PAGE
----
[T]hen the Lord God formed man from the dust of the ground, and breathed into his nostrils the breath of life; and the man became a living being. - Genesis 2:7 NRSV
Advent is probably my favorite time of year. I love the hymns, the readings, the anticipation of it, looking forward to Christmas without being in Christmas, in a manner of speaking. While stores and even a lot of churches have started in with Christmas carols (in the case of some stores, the trees and lights have been on display since before Halloween!), we tend to decorate for Christmas but pray in Advent expectation. It's a good way to be.
One of my favorite ways to run up to Christmas is by contemplating what is called the "Jesse Tree," 25 steps that introduce the people who were the spiritual ancestors of Jesus, whether direct members of his family tree (like David and Abraham and Sarah, among others) or spiritual ones like several of the prophets and the actions by which they contributed to Biblical history. As is in all stories and journeys, and advent is a journey, there has to be a beginning, and where would this particular journey begin except at the story of creation and the first of Jesus' ancestors, Adam.
It all began with Adam. Adam was the top of the pile, the culmination of God's creation, the one part of creation upon which God pronounced that "...it was very good." Adam, whether created by word or by God's clay-molding fingers, was the inheritor of the earth and all that was in it. Intended to be a companion to God, or so it seems, it felt like Adam was, as Paul said, " made... a little lower than the angels" although Paul might not have really made that particular connection, I think.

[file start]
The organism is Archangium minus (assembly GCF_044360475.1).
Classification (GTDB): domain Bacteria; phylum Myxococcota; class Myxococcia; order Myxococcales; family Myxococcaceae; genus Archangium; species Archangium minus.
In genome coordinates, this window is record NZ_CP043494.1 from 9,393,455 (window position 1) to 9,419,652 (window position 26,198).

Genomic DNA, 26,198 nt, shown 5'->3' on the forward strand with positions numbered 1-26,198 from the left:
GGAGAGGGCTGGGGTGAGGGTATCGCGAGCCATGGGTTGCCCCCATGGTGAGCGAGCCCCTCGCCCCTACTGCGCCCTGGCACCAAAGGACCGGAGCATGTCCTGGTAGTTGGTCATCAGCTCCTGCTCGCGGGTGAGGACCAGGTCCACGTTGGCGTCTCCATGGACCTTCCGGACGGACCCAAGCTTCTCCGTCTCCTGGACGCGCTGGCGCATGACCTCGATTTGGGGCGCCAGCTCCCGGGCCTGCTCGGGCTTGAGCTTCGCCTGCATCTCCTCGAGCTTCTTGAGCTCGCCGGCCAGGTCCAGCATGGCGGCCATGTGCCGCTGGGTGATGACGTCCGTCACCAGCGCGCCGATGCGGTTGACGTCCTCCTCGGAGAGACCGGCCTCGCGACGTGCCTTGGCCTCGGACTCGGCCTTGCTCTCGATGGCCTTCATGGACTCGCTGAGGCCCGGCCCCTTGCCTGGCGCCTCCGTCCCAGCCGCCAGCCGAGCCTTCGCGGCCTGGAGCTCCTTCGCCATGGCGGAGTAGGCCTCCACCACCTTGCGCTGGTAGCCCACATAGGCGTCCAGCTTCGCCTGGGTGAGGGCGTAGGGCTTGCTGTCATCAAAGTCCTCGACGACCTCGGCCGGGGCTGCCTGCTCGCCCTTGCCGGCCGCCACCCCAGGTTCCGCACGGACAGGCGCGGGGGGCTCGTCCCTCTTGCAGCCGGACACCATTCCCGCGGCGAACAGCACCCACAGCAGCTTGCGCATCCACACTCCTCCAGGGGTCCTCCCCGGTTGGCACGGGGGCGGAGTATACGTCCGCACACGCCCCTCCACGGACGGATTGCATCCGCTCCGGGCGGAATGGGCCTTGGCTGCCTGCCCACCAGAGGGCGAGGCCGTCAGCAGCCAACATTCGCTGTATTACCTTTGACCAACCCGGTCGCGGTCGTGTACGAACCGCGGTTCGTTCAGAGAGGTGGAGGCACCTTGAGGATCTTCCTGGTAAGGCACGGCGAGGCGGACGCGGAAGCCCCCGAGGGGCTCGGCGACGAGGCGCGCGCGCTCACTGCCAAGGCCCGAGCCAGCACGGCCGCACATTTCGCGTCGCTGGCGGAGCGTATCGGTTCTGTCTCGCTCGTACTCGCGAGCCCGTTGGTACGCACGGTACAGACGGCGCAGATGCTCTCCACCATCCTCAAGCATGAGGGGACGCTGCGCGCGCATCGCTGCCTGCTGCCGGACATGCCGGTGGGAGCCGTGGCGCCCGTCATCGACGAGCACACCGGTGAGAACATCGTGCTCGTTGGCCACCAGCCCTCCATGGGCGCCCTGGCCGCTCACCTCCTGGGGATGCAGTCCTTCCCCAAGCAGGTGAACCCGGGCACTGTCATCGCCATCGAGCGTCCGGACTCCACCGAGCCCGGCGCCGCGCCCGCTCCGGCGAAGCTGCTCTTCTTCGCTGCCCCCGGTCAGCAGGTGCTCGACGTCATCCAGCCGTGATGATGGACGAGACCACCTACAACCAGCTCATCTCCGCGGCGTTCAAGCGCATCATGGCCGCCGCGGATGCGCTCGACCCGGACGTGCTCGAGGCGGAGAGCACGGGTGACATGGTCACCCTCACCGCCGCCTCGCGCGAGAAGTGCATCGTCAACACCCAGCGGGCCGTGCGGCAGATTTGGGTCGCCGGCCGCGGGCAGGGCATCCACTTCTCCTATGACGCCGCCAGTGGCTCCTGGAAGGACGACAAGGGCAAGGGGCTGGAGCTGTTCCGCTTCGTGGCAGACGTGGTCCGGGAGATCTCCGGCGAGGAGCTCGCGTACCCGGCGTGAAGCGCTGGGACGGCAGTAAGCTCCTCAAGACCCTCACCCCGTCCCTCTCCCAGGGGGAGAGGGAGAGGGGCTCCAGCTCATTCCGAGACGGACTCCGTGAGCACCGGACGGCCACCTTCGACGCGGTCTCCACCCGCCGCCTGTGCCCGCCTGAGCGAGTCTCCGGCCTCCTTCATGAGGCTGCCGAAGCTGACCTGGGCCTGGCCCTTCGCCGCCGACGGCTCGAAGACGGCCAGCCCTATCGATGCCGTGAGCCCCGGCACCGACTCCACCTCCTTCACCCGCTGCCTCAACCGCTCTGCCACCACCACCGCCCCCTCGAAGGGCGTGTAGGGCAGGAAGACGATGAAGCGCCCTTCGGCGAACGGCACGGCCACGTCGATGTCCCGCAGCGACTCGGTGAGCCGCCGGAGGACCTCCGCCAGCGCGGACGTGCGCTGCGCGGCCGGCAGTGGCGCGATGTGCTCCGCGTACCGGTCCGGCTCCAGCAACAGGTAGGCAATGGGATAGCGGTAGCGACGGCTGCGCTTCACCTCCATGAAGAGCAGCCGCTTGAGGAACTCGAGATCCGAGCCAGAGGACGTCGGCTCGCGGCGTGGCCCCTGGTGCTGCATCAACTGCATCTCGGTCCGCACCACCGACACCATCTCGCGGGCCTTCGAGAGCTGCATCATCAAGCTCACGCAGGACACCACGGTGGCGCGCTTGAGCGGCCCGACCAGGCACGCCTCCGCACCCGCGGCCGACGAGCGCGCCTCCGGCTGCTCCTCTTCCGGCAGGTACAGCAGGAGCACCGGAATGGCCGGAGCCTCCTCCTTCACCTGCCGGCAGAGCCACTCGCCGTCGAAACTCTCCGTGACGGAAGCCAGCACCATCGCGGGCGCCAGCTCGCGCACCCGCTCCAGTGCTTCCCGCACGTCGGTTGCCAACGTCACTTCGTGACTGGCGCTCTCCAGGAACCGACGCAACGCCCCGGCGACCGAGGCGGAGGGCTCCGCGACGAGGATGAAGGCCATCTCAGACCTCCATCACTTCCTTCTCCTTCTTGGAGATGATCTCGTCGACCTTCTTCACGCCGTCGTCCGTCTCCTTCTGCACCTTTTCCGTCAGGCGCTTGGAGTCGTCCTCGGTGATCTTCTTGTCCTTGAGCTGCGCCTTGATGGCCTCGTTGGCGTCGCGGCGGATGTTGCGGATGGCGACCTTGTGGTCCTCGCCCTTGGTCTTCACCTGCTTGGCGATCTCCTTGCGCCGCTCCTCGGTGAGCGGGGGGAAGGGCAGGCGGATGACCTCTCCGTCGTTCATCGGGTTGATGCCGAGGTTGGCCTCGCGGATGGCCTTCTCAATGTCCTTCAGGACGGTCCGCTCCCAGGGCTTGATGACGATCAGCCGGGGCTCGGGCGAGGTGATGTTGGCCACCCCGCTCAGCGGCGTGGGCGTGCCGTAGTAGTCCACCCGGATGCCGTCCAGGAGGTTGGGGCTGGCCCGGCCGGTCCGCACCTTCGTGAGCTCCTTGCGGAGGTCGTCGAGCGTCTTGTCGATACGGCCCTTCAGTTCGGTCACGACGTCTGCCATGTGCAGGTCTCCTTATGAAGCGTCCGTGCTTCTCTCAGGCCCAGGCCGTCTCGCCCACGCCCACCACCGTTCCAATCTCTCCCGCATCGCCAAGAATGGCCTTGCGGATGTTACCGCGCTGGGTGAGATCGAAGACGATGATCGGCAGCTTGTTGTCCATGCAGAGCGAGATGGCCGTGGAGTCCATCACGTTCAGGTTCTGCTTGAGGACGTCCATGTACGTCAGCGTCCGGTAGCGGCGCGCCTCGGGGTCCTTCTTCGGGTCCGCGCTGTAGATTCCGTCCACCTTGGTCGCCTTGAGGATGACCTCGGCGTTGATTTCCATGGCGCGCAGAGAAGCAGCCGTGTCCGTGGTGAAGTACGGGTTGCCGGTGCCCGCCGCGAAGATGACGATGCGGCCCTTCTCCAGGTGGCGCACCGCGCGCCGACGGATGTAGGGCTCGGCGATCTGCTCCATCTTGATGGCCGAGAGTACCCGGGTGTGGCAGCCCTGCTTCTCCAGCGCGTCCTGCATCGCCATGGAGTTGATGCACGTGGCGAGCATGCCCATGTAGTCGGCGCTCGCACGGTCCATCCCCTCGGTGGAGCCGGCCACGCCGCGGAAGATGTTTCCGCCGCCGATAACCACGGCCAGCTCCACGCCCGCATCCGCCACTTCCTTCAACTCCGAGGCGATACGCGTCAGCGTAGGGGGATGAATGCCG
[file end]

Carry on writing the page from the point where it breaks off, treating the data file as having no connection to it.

God created a perfect human being, even breathed God's own breath into his lungs despite the feet that remained planted on the clay from which the body was made. How apt that is, since many, many of our heroes have seemed to have God's blessings rained upon them liberally yet mess things up and remind those same people who put them on a pedestal that the heroic one had very real feet of clay.
Still, Adam is the beginning of many things, including our own salvation history and the story leading up to a stable or cave in Bethlehem generations and miles (and, in our case, days) later. What can I learn from Adam? Even the most blessed are only one decision, one footstep away from disaster.
Originally published at Daily Episcopalian on Episcopal Café Saturday, December 1, 2012.